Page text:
I got to the point where I started being happy about myself and my life. But still, though I thought myself a good guy now, I was still single. And as I saw all the happy couples around me, as my closest friends settled down and I saw them less and less, the idea was sinking in that I would always be single. I’m no spring chicken, and I came out relatively late (by today’s standards, anyway) , so I’ve felt like I’ve been in this massive game of catch-up. And I’ve wondered if it’s too late for me to catch up enough.

At the party, my acquaintance said, “If you want to date, then there will be someone to date.” But that hadn’t been my experience at all. Or had it?

Today a friend of mine posted an article from Cracked (an aptly named website if ever there was one, it is so addictive). It highlights the reasons why someone might not be having success with online dating. And I read through the article, and realized I’ve had one or two of these issues at various points. There was a time when I was terribly needy and lonely, and not fostering good mental and emotional habits. I think (most days, anyway) that is all behind me.

But it was reason #4 that really stuck out to me. My acquaintance said Saturday that if I wanted to date, there would be someone to date. And the article states that some people can’t land dates because they present themselves as having lives so full that there is no room for anyone else.

And you know what? There’s not! I spend a lot of time on school, extracurricular activities, and the chorus I sing in. I don’t have much time. Plus, I have absolutely no idea where I’m going to be in a year–that is up to the grad-school gods to decide. And the application season is heating up, and that is only going to take more of my time. I would feel sorry for any guy who tried to enter my life for a long-term relationship right now. He would find himself suffocated by my trying to get my career off the ground, and stuck with the uncertainty of whether to follow me around the continent for the next little while.

And you know what else? That’s not a bad thing. I’m going to school for a reason. I’m writing for a reason. And those reasons are all good. Just because there isn’t the sort of space and stability for a relationship right now doesn’t mean it will always be that way. And even if it doesn’t happen, even if I’m always single, there are certainly greater tragedies in the world, and I can still lead a rich and fulfilling life.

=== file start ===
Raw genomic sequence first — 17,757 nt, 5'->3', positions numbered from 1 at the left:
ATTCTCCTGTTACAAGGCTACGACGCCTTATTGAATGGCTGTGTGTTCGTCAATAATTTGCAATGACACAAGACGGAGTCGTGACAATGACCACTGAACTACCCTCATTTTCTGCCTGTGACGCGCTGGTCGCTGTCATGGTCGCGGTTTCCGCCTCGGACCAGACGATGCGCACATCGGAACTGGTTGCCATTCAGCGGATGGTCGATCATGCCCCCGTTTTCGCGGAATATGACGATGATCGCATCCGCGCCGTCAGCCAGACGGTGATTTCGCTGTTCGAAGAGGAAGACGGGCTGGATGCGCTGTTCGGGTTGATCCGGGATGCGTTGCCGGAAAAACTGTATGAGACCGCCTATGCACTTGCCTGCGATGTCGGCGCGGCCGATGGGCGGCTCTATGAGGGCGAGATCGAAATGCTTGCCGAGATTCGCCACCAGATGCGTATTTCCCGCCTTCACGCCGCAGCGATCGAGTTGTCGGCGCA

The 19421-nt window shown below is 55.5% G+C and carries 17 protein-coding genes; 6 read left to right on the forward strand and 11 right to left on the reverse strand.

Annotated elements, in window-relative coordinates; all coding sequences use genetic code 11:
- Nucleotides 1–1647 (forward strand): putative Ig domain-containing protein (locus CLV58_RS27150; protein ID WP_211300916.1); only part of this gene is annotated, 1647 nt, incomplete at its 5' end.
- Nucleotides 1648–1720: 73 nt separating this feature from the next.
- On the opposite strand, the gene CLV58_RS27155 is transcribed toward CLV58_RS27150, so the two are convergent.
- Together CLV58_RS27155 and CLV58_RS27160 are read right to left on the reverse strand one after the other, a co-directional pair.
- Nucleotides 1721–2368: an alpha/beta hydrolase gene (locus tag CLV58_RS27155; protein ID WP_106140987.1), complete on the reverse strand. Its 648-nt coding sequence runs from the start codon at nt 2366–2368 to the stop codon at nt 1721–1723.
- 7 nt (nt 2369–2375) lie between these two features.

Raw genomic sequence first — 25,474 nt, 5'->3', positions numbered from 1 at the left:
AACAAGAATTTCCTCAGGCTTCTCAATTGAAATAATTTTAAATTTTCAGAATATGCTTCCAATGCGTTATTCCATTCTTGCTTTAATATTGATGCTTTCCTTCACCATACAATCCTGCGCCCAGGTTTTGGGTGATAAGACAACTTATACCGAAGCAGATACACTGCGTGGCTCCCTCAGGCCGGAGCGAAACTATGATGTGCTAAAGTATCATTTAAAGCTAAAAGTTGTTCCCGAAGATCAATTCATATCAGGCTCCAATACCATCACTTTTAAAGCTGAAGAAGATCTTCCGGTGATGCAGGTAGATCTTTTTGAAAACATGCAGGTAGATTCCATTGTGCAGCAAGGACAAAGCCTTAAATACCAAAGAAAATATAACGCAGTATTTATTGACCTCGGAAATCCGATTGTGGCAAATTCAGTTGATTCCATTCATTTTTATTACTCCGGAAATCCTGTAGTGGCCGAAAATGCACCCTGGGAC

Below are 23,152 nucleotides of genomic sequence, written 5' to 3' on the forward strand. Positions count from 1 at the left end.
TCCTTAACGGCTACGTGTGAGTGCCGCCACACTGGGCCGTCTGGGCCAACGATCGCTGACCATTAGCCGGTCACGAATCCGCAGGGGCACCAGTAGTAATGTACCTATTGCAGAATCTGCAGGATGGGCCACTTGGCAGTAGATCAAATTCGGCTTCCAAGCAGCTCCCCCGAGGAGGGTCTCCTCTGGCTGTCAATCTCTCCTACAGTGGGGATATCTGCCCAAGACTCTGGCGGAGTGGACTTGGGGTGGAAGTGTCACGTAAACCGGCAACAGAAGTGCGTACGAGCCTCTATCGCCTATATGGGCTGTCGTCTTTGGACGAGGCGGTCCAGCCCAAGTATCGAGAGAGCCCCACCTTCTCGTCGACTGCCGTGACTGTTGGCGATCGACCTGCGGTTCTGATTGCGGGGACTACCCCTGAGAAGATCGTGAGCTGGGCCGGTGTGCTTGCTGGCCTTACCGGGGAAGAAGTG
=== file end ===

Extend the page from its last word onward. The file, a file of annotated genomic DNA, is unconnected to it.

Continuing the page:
I think part of the challenge lately has been the drive for same-sex marriage in Minnesota. It has been almost the sole focus for the gay community in Minnesota for over two years, first to turn down an amendment to ban it, then to support a law to endorse it. Those of us who are not presently engaged in relationships sometimes feel totally left out of the picture–I know I’m not the first to express this sentiment.

And so, I’ve felt that if I’m not at least maintaining a pretense of wanting a relationship, even if I’m not really looking, then I’m somehow defective. And again I’m placing my self-perception in the hands of others.

But it took a random conversation at a party and random article from a comedy website for me to realize there’s nothing wrong with me. I’m the happiest I’ve been in a long time, and I see myself getting happier by the day. My future is quite bright at the moment. And if I’m happy and working on good things, isn’t that all that matters? I know that singlehood can’t possibly negate someone’s attempts to make the world better, and that’s what I’m trying to do.

So, if you are reading this and are single, ask yourself why. And if there are good reasons why, then rejoice!

Among the Leaves

Tonight I have a wonderful professional opportunity. I will be one of twelve poets (yes, on occasion I write poetry, too) reading at Minneapolis Central Library as part of the city’s Pride Week. The readings will be from two books: Among the Leaves: Queer Male Poets on the Midwestern Experience and When We Become Weavers: Queer Female Poets on the Midwestern Experience. [I have absolutely no clue why it’s not letting me link the full title there–must be a bug.] I have six poems in the former book and will be reading two.

Now, it is a very funny story how I ended up in this anthology. This time last year, I was in Introduction to Creative Writing, taught by G.E. Patterson at Metropolitan State University. As is typical of many such classes, the course was broken down into three units: poetry, nonfiction, and fiction. I wanted to get done with the poetry unit as soon as possible because I did not like poetry, contemporary poetry in particular. I thought contemporary poetry was sloppy, no structure, no reason to it. Lines were broken randomly, and all the classical features I had been taught in high school were tossed to the wind. Besides, I think like every high schooler, I didn’t think that damn wheelbarrow meant anything.

But Mr. Patterson opened my eyes to poetry. Seemingly random breaks were used to emphasize words and to create new meaning. A poem was not meant to tell a story, but to capture a moment. A poem must be read multiple times before you can catch all of its meaning and intention. And, of course, he had me writing poetry that fit this new paradigm.